Luke Evans in Dracula Untold.
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What the historical inaccuracies in “Dracula Untold” tell us about the rise of Islamophobia

The vilification of Islam has reached such heights that when the Muslim Sultan Mehmet II is cast opposite history’s bloodiest psycho-tyrant, it’s Dracula who emerges as the tragic hero.

This week I saw Dracula Untold in Istanbul, with an Italian Turkologist who shares my enthusiasm for vampire movies. It was past 10pm when the credits rolled, and the audience was disgruntled. Outside, Istiklal Street was still booming. An armored police van drove passed us, weaving through indifferent crowds. “That film was very anti-Muslim,” said my friend. I’m the Muslim one in our relationship, but I was trying to shrug it off, because frankly what else is new?

I do love a good villain, and take some pride in that black-eyed madness the historical Turk is infamous for. So, far from having an objection to my forefathers being cast in a nefarious light, it actually took some effort to reign back the gleeful cackling every time Dominic Cooper’s Mehmet II came on screen. That said, my issue is one of historical accuracy, and contemporary significance.

Admittedly, Hollywood is no genius when it comes to accurate representation. If it’s not a larger-than-life action flick where America is saving the world from aliens, chances are they’ll get it all wrong. But why Turks? And why now, when all eyes are on Turkey, and the country teeters unwillingly on the frontline of impending war? In the current climate of global political tension and escalating Islamaphobia, what political statement does Dracula Untold make in pitting our vampire hero against the armies of Mehmet II?

The film’s generous use of the word “Turk” was interesting. To call an Ottoman a Turk is like calling a Roman an Italian. True, the Ottoman sultans were of Turkic origin. But the empire was much too big, much too ethnically diverse to be called Turkish.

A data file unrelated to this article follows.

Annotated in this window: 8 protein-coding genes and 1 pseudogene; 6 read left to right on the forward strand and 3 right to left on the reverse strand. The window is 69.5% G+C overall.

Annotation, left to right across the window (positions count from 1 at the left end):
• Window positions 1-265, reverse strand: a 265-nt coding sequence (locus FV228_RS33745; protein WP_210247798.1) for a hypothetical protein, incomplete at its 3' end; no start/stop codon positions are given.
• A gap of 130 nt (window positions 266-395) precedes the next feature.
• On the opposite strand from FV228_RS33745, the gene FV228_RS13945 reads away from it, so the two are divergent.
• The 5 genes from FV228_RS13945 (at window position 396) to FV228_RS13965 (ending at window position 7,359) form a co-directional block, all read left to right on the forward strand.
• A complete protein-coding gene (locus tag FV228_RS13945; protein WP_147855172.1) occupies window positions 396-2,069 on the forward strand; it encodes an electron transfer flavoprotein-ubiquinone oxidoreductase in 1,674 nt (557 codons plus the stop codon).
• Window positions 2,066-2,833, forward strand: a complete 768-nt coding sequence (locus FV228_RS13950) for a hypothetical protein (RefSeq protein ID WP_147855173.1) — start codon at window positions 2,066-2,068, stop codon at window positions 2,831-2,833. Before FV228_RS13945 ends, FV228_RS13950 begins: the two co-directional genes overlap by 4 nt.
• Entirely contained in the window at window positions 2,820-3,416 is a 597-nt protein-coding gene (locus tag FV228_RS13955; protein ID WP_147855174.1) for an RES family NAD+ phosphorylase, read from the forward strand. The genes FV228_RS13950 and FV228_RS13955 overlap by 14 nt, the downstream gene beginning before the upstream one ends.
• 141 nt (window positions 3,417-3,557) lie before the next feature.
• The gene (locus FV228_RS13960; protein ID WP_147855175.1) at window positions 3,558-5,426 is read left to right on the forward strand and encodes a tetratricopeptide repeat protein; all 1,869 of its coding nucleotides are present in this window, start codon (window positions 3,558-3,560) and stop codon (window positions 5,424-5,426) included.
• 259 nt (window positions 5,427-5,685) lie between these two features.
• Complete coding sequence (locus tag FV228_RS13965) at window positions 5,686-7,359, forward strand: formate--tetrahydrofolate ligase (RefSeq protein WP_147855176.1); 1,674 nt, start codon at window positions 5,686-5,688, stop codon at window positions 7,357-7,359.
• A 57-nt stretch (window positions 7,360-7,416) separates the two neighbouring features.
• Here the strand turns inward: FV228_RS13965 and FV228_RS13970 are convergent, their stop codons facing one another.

In the Age of Enlightenment, “Turk”, “Moor” and “Mohammedan” were interchangeable terms which basically meant Muslim. When an Englishman adopted the Islamic faith (and records hint that there was an influx of “apostates” during the Jacobean period) he was said to have “turned Turk”. Europe wasn’t merely compromised by the economic and military might of the civilised Muslim world. It was compromised by the reality of Islam as a fast-spreading faith which bore alarming similarities to the Judeo-Christian revelation. It was appealing. Glamorised even, by wealthy, cultivated Muslim travelers hailing from exotic lands. The wide use of “Turk” then, was an attempt to tribalise the Islamic faith and associate it with foreign, potentially threatening powers, which were the common enemy.

I’ll fill you in on some more history. Vlad Dracul II of the house of Draculesti sought support from the Ottoman Sultan in his claim to the Wallachian throne. To put him on it, the Ottomans waged war with Dracul’s enemies. In return, Dracul willingly offered them not one, but two of his sons: Vlad Tepes Dracula and Radu cel Frumos – aka Radu the handsome.